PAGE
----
Gilead Sciences, Inc. (NASDAQ:GILD) announced that the FDA has approved updated labeling for Epclusa® (sofosbuvir 400mg/velpatasvir 100mg), the first all-oral, pan-genotypic, once-daily single tablet regimen (STR) for the treatment of adults with chronic hepatitis C virus (HCV) infection, to include use in patients co-infected with HIV. Epclusa received regulatory approval for the treatment of adults with genotype 1-6 chronic HCV infection without cirrhosis or with compensated cirrhosis, or with decompensated cirrhosis in combination with ribavirin, in the United States on June 28, 2016.
Epclusa has a boxed warning in its product label regarding the risk of hepatitis B virus (HBV) reactivation in HCV/HBV co-infected patients. See below for important safety information.
“HCV co-infection remains a major cause of morbidity in HIV-infected individuals. With this expanded use, Epclusa provides co-infected patients with a much needed one-pill-a-day regimen that works across all HCV genotypes and is compatible with widely-used antiretroviral regimens,” said David Wyles, M.D., Chief, Division of Infectious Disease, Denver Health Medical Center; Associate Professor of Medicine, University of Colorado School of Medicine. “With Epclusa, physicians have an important new treatment option for their HCV/HIV co-infected patients.”
The supplemental new drug application (sNDA) was supported by data from the open-label, Phase 3 ASTRAL-5 study, which evaluated 12 weeks of treatment with Epclusa in 106 subjects with genotype 1-4 HCV infection who were co-infected with HIV and on stable antiretroviral therapy. In the study, 95 percent (101/106) of patients achieved the primary endpoint of SVR12, defined as an undetectable viral load 12 weeks after completing therapy.
The safety profile of Epclusa in HCV/HIV co-infected patients was similar to that observed in HCV mono-infected patients. The most common adverse events (in at least 10 percent of subjects) were fatigue (22 percent) and headache (10 percent).
“Epclusa has already helped further simplify HCV treatment among mono-infected patients, and we are pleased that HCV/HIV co-infected patients can benefit from this pan-genotypic single tablet regimen,” said John F. Milligan, PhD, Gilead’s President and Chief Executive Officer. “This approval advances the commitment we’ve made to the HCV and HIV communities to deliver innovative new treatments that address their unmet medical needs.”
Shares of Gilead Sciences closed today at $75.70, down $0.39 or -0.51%. GILD has a 1-year high of $82.10 and a 1-year low of $63.76. The stock’s 50-day moving average is $70.31 and its 200-day moving average is $68.57.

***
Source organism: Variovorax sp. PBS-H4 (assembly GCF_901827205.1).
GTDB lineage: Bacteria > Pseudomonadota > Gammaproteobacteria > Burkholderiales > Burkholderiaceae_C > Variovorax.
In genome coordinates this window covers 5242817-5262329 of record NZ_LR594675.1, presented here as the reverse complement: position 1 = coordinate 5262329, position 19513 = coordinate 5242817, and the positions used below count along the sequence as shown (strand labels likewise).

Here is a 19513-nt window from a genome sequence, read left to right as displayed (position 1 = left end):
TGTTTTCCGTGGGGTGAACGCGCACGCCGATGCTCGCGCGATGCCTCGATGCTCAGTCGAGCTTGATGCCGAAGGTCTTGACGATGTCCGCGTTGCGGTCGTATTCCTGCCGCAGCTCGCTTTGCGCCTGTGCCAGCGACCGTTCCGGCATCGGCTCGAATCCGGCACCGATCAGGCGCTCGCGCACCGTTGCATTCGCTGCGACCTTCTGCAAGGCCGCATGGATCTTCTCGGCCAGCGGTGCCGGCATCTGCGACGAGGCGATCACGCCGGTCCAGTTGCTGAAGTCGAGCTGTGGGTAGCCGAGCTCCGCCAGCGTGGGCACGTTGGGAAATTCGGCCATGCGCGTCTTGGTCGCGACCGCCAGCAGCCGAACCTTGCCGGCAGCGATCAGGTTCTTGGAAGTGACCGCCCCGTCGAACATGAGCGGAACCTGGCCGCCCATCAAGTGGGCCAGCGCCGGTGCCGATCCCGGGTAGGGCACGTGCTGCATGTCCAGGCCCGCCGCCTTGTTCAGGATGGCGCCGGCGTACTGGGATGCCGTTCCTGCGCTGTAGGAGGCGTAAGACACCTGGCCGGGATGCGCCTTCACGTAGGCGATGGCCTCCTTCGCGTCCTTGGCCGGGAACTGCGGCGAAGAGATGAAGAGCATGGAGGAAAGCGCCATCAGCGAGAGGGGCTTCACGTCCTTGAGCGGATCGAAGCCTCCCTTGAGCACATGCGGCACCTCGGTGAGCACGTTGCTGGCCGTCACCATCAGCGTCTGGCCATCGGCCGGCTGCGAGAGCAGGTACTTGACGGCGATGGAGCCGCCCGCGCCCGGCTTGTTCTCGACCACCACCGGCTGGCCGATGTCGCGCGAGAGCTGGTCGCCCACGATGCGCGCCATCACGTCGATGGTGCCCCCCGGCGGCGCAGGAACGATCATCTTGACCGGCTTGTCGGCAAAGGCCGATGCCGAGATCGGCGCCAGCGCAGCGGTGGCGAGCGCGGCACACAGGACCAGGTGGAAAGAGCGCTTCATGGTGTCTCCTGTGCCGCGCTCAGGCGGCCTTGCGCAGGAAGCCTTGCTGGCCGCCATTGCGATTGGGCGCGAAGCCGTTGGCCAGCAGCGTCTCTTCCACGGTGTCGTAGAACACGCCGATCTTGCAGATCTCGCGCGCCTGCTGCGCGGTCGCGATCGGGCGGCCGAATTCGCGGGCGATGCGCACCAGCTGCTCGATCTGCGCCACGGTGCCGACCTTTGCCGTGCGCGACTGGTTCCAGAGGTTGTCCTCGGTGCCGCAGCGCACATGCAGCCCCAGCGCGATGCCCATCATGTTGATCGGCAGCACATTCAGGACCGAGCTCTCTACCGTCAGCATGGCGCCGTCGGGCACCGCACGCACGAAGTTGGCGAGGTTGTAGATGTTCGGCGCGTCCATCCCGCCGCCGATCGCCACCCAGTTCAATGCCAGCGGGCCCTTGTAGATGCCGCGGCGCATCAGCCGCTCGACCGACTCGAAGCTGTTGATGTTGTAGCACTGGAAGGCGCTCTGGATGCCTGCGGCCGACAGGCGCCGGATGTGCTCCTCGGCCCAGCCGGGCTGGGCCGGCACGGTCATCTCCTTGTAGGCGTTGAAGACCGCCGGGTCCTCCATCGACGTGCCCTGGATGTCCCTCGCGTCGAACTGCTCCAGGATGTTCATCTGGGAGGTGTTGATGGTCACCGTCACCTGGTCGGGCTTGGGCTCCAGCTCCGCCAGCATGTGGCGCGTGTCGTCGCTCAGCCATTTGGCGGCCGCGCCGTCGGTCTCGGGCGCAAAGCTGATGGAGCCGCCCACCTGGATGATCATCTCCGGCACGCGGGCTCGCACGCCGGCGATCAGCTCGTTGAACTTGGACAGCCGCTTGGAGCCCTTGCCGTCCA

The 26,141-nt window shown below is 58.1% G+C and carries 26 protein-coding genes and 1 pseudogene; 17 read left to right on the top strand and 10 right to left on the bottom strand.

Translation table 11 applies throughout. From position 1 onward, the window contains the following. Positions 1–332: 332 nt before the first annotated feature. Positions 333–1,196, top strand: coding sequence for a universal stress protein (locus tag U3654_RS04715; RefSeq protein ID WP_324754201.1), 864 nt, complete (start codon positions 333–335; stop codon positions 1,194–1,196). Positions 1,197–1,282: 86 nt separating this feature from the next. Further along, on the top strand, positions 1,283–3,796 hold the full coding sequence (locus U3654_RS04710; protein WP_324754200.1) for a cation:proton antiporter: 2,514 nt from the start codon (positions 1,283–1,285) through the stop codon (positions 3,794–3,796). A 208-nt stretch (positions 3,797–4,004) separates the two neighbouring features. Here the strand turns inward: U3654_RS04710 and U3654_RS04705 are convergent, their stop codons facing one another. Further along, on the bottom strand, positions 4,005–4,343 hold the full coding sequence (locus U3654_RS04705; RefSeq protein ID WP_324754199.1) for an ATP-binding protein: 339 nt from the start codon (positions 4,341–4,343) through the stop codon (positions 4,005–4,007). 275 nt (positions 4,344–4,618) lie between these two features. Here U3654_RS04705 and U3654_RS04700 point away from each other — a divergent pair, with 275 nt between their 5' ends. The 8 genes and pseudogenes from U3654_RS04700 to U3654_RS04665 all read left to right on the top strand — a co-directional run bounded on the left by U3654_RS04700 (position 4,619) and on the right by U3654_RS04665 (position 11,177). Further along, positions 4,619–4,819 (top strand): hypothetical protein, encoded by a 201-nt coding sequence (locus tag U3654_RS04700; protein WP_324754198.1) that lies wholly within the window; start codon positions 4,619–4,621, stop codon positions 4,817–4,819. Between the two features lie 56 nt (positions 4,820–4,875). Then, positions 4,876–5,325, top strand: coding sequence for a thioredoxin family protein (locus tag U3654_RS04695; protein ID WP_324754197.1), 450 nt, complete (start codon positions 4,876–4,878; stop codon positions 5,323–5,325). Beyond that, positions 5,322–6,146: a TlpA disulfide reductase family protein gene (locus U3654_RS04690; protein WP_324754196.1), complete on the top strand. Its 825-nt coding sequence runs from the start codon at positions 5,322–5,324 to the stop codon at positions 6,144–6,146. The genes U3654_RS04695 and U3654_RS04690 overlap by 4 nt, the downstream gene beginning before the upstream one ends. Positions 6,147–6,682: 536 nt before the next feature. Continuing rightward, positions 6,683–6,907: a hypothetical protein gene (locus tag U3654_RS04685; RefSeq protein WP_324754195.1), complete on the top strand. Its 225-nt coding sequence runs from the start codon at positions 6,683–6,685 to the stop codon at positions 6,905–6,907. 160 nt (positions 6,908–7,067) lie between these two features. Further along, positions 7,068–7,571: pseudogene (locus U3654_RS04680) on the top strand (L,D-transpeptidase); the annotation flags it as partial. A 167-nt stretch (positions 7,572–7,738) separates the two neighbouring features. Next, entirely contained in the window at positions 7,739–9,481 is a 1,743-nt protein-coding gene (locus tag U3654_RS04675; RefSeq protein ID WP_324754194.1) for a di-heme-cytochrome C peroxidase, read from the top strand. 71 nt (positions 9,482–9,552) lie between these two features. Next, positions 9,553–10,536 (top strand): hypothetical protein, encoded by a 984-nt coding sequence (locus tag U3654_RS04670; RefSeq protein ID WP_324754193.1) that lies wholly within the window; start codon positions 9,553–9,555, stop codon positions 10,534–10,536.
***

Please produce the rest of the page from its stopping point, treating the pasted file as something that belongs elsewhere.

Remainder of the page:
On the ratings front, GILD has been the subject of a number of recent research reports. In a report issued on July 27, BMO analyst Ian Somaiya reiterated a Hold rating on GILD, with a price target of $82, which represents a potential upside of 7% from where the stock is currently trading. Separately, on the same day, Maxim’s Gabrielle Zhou reiterated a Hold rating on the stock.
According to TipRanks.com, which ranks over 7,500 financial analysts and bloggers to gauge the performance of their past recommendations, Ian Somaiya and Gabrielle Zhou have a yearly average return of 12.8% and a loss of 0.6% respectively. Somaiya has a success rate of 61% and is ranked #259 out of 4627 analysts, while Zhou has a success rate of 43% and is ranked #3446.
Sentiment on the street is mostly bullish on GILD stock. Out of 14 analysts who cover the stock, 11 suggest a Buy rating and 3 recommend to Hold the stock. The 12-month average price target assigned to the stock is $85.29, which represents a potential upside of 12% from where the stock is currently trading.
Gilead Sciences, Inc. is a biopharmaceutical company, which discovers, develops and commercializes therapeutics for unmet medical need. It focuses on human immunodeficiency virus and liver diseases, such as chronic hepatitis C virus infection & chronic hepatitis B virus infection, hematology & oncology, and cardiovascular & inflammation as well as respiratory diseases. The company’s products include Descovy, Odefsey, Genvoya, Stribild, Complera, Atripla, Truvada, Viread, Emtriva, Tybost, Vitekta, Vemlidy, Epclusa, Harvoni, Sovaldi, Viread, Hepsera, Zydelig, Letairis, Ranexa, Lexiscan, Cayston, Tamiflu, AmBisome and Macugen.